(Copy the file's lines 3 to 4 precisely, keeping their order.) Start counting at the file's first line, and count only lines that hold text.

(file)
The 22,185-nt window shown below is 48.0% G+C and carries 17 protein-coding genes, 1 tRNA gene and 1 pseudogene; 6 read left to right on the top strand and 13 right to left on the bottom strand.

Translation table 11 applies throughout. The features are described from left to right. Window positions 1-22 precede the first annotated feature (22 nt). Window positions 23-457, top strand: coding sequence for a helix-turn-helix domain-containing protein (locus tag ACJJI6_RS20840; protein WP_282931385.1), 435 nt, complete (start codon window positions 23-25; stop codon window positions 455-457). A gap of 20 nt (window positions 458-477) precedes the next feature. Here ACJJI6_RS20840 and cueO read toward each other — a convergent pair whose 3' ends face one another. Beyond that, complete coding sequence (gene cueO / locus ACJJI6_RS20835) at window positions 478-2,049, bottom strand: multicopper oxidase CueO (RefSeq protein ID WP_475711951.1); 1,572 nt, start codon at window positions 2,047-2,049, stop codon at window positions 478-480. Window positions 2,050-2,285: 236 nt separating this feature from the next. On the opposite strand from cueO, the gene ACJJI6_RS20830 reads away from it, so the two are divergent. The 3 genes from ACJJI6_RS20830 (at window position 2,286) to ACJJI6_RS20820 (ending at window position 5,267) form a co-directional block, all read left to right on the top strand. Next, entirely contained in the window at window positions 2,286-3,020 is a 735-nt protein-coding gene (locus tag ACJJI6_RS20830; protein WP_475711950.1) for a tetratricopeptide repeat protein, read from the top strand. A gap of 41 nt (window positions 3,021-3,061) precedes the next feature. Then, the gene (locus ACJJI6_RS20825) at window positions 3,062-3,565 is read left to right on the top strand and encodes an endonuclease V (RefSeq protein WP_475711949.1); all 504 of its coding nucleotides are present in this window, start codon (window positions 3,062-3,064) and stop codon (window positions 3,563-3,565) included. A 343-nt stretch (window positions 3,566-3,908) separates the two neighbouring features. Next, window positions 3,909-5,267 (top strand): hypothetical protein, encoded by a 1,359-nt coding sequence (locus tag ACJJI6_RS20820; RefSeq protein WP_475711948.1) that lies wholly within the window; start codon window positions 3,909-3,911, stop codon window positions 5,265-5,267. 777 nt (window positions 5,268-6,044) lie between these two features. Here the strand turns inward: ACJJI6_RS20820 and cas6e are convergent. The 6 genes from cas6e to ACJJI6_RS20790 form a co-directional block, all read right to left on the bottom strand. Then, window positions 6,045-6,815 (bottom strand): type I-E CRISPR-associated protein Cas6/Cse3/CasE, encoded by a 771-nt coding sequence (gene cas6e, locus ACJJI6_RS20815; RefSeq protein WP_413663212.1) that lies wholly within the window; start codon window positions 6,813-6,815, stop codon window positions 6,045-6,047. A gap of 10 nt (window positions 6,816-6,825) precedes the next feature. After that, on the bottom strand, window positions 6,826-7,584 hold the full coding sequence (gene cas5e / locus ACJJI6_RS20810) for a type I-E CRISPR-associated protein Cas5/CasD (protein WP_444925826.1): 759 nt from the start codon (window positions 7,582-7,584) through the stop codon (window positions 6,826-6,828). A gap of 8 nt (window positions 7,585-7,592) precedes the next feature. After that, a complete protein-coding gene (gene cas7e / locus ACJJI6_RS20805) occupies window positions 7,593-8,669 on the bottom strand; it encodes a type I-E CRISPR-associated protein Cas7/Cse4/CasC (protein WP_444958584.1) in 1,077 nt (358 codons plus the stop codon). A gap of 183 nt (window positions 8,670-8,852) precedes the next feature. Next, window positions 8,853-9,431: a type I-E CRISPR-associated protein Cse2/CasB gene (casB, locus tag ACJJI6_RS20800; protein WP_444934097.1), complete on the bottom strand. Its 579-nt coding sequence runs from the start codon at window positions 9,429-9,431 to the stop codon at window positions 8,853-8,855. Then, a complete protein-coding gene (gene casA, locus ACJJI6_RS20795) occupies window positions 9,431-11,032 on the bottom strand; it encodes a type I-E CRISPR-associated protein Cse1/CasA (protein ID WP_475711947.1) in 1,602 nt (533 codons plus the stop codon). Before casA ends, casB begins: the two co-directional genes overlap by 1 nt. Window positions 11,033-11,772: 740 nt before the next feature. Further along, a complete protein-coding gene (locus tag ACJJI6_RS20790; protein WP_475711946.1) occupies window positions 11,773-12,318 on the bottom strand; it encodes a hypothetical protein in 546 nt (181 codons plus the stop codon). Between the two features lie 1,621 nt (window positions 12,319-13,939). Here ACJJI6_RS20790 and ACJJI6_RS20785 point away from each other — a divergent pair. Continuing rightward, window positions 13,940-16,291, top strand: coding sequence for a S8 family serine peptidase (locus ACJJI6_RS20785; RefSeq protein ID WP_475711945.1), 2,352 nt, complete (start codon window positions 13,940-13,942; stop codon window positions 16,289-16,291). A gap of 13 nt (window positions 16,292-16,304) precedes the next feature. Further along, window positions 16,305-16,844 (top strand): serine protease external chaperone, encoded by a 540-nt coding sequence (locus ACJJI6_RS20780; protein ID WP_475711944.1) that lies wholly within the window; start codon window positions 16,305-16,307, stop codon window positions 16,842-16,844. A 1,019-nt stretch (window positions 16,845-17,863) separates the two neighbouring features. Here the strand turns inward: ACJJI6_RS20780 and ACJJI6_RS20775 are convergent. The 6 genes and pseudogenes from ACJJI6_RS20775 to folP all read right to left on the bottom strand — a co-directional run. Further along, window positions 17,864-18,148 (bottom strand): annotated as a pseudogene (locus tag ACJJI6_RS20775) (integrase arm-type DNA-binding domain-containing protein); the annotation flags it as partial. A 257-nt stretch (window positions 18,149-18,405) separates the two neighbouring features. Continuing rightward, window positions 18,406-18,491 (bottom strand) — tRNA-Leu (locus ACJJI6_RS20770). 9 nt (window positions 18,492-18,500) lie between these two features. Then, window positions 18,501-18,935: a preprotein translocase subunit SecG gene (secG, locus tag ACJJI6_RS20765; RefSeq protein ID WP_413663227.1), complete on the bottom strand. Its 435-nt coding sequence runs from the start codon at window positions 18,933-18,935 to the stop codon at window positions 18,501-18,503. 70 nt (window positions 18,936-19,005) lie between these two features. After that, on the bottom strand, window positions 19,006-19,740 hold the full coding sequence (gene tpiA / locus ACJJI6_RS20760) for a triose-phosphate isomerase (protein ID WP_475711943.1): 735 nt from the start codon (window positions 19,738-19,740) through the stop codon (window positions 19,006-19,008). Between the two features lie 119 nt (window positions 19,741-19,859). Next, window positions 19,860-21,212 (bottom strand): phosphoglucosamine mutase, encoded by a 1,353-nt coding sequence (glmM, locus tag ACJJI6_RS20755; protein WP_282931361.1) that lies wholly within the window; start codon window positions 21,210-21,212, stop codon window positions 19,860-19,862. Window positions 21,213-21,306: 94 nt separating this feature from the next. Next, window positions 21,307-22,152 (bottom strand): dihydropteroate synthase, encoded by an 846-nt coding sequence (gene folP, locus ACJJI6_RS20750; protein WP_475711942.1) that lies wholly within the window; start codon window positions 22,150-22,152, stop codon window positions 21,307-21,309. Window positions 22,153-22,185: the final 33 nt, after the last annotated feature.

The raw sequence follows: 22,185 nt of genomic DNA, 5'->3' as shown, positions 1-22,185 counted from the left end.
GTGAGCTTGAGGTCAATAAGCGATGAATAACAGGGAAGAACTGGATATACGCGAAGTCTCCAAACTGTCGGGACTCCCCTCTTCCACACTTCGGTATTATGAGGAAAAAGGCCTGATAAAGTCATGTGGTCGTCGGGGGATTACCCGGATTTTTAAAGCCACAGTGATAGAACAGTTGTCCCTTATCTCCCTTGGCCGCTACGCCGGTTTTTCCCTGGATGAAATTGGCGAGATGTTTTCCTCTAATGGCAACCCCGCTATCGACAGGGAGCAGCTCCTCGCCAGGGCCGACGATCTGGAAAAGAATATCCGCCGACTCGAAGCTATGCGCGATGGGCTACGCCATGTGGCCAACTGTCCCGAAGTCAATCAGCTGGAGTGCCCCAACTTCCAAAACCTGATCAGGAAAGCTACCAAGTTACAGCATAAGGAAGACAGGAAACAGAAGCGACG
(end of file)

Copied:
The raw sequence follows: 22,185 nt of genomic DNA, 5'->3' as shown, positions 1-22,185 counted from the left end.
GTGAGCTTGAGGTCAATAAGCGATGAATAACAGGGAAGAACTGGATATACGCGAAGTCTCCAAACTGTCGGGACTCCCCTCTTCCACACTTCGGTATTATGAGGAAAAAGGCCTGATAAAGTCATGTGGTCGTCGGGGGATTACCCGGATTTTTAAAGCCACAGTGATAGAACAGTTGTCCCTTATCTCCCTTGGCCGCTACGCCGGTTTTTCCCTGGATGAAATTGGCGAGATGTTTTCCTCTAATGGCAACCCCGCTATCGACAGGGAGCAGCTCCTCGCCAGGGCCGACGATCTGGAAAAGAATATCCGCCGACTCGAAGCTATGCGCGATGGGCTACGCCATGTGGCCAACTGTCCCGAAGTCAATCAGCTGGAGTGCCCCAACTTCCAAAACCTGATCAGGAAAGCTACCAAGTTACAGCATAAGGAAGACAGGAAACAGAAGCGACG